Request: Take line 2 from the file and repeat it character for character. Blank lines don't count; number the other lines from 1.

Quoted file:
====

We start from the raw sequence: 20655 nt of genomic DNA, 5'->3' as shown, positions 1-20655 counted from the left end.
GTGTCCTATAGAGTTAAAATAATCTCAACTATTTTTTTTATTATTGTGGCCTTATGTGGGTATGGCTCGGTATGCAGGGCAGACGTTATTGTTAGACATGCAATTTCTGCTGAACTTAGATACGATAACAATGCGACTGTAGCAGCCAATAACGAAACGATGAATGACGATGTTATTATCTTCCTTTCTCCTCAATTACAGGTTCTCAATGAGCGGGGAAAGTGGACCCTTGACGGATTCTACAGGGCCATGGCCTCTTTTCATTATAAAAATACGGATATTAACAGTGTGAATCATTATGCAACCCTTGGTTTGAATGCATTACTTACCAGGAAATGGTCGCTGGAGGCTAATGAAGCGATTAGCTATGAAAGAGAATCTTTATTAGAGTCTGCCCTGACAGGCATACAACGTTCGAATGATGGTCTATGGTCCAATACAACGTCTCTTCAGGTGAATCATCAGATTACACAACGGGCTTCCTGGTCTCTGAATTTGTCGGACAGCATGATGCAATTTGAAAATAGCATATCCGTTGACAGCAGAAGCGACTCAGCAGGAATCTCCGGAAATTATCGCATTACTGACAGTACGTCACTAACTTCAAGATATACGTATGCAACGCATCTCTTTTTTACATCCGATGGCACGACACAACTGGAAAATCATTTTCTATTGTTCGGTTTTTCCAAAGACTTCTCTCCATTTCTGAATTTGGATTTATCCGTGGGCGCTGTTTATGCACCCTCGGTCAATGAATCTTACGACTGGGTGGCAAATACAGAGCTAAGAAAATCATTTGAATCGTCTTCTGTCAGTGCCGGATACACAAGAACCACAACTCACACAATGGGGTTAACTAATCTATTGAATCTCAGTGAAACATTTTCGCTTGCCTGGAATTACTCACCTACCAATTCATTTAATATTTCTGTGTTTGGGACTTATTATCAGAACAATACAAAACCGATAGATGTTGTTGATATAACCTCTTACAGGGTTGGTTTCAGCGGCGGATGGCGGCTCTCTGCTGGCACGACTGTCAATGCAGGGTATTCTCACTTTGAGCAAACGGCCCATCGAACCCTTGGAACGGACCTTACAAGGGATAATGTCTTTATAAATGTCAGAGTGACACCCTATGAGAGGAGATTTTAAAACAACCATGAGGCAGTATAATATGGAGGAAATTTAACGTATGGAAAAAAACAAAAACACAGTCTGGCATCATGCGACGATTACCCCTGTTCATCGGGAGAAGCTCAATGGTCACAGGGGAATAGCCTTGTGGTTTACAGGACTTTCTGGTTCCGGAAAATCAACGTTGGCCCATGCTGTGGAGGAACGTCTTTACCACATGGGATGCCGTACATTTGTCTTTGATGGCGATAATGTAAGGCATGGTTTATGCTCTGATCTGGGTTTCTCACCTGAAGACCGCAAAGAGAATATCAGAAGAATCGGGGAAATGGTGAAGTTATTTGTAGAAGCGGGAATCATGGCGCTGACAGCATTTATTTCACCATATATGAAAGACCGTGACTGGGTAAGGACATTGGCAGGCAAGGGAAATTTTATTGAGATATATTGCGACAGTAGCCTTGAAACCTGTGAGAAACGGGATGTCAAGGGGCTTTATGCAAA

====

GTGTCCTATAGAGTTAAAATAATCTCAACTATTTTTTTTATTATTGTGGCCTTATGTGGGTATGGCTCGGTATGCAGGGCAGACGTTATTGTTAGACATGCAATTTCTGCTGAACTTAGATACGATAACAATGCGACTGTAGCAGCCAATAACGAAACGATGAATGACGATGTTATTATCTTCCTTTCTCCTCAATTACAGGTTCTCAATGAGCGGGGAAAGTGGACCCTTGACGGATTCTACAGGGCCATGGCCTCTTTTCATTATAAAAATACGGATATTAACAGTGTGAATCATTATGCAACCCTTGGTTTGAATGCATTACTTACCAGGAAATGGTCGCTGGAGGCTAATGAAGCGATTAGCTATGAAAGAGAATCTTTATTAGAGTCTGCCCTGACAGGCATACAACGTTCGAATGATGGTCTATGGTCCAATACAACGTCTCTTCAGGTGAATCATCAGATTACACAACGGGCTTCCTGGTCTCTGAATTTGTCGGACAGCATGATGCAATTTGAAAATAGCATATCCGTTGACAGCAGAAGCGACTCAGCAGGAATCTCCGGAAATTATCGCATTACTGACAGTACGTCACTAACTTCAAGATATACGTATGCAACGCATCTCTTTTTTACATCCGATGGCACGACACAACTGGAAAATCATTTTCTATTGTTCGGTTTTTCCAAAGACTTCTCTCCATTTCTGAATTTGGATTTATCCGTGGGCGCTGTTTATGCACCCTCGGTCAATGAATCTTACGACTGGGTGGCAAATACAGAGCTAAGAAAATCATTTGAATCGTCTTCTGTCAGTGCCGGATACACAAGAACCACAACTCACACAATGGGGTTAACTAATCTATTGAATCTCAGTGAAACATTTTCGCTTGCCTGGAATTACTCACCTACCAATTCATTTAATATTTCTGTGTTTGGGACTTATTATCAGAACAATACAAAACCGATAGATGTTGTTGATATAACCTCTTACAGGGTTGGTTTCAGCGGCGGATGGCGGCTCTCTGCTGGCACGACTGTCAATGCAGGGTATTCTCACTTTGAGCAAACGGCCCATCGAACCCTTGGAACGGACCTTACAAGGGATAATGTCTTTATAAATGTCAGAGTGACACCCTATGAGAGGAGATTTTAAAACAACCATGAGGCAGTATAATATGGAGGAAATTTAACGTATGGAAAAAAACAAAAACACAGTCTGGCATCATGCGACGATTACCCCTGTTCATCGGGAGAAGCTCAATGGTCACAGGGGAATAGCCTTGTGGTTTACAGGACTTTCTGGTTCCGGAAAATCAACGTTGGCCCATGCTGTGGAGGAACGTCTTTACCACATGGGATGCCGTACATTTGTCTTTGATGGCGATAATGTAAGGCATGGTTTATGCTCTGATCTGGGTTTCTCACCTGAAGACCGCAAAGAGAATATCAGAAGAATCGGGGAAATGGTGAAGTTATTTGTAGAAGCGGGAATCATGGCGCTGACAGCATTTATTTCACCATATATGAAAGACCGTGACTGGGTAAGGACATTGGCAGGCAAGGGAAATTTTATTGAGATATATTGCGACAGTAGCCTTGAAACCTGTGAGAAACGGGATGTCAAGGGGCTTTATGCAAA